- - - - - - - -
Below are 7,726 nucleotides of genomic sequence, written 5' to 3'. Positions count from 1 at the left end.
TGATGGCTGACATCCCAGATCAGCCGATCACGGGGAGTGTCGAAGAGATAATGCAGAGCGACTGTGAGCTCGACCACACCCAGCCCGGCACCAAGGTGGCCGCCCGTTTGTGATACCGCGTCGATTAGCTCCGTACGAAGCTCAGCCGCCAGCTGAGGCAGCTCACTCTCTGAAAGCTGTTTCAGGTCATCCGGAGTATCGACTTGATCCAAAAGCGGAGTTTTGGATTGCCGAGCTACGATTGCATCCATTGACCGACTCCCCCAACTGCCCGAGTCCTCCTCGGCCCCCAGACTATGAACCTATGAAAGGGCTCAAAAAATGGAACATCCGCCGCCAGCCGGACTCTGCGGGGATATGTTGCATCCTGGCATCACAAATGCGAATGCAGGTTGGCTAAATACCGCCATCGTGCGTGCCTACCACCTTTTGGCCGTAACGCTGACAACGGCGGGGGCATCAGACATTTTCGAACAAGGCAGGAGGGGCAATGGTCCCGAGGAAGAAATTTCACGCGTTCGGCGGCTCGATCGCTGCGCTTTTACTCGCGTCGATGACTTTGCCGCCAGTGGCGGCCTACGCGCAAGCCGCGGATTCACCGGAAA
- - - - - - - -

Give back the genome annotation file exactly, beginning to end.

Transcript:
Below are 7,726 nucleotides of genomic sequence, written 5' to 3'. Positions count from 1 at the left end.
TGATGGCTGACATCCCAGATCAGCCGATCACGGGGAGTGTCGAAGAGATAATGCAGAGCGACTGTGAGCTCGACCACACCCAGCCCGGCACCAAGGTGGCCGCCCGTTTGTGATACCGCGTCGATTAGCTCCGTACGAAGCTCAGCCGCCAGCTGAGGCAGCTCACTCTCTGAAAGCTGTTTCAGGTCATCCGGAGTATCGACTTGATCCAAAAGCGGAGTTTTGGATTGCCGAGCTACGATTGCATCCATTGACCGACTCCCCCAACTGCCCGAGTCCTCCTCGGCCCCCAGACTATGAACCTATGAAAGGGCTCAAAAAATGGAACATCCGCCGCCAGCCGGACTCTGCGGGGATATGTTGCATCCTGGCATCACAAATGCGAATGCAGGTTGGCTAAATACCGCCATCGTGCGTGCCTACCACCTTTTGGCCGTAACGCTGACAACGGCGGGGGCATCAGACATTTTCGAACAAGGCAGGAGGGGCAATGGTCCCGAGGAAGAAATTTCACGCGTTCGGCGGCTCGATCGCTGCGCTTTTACTCGCGTCGATGACTTTGCCGCCAGTGGCGGCCTACGCGCAAGCCGCGGATTCACCGGAAA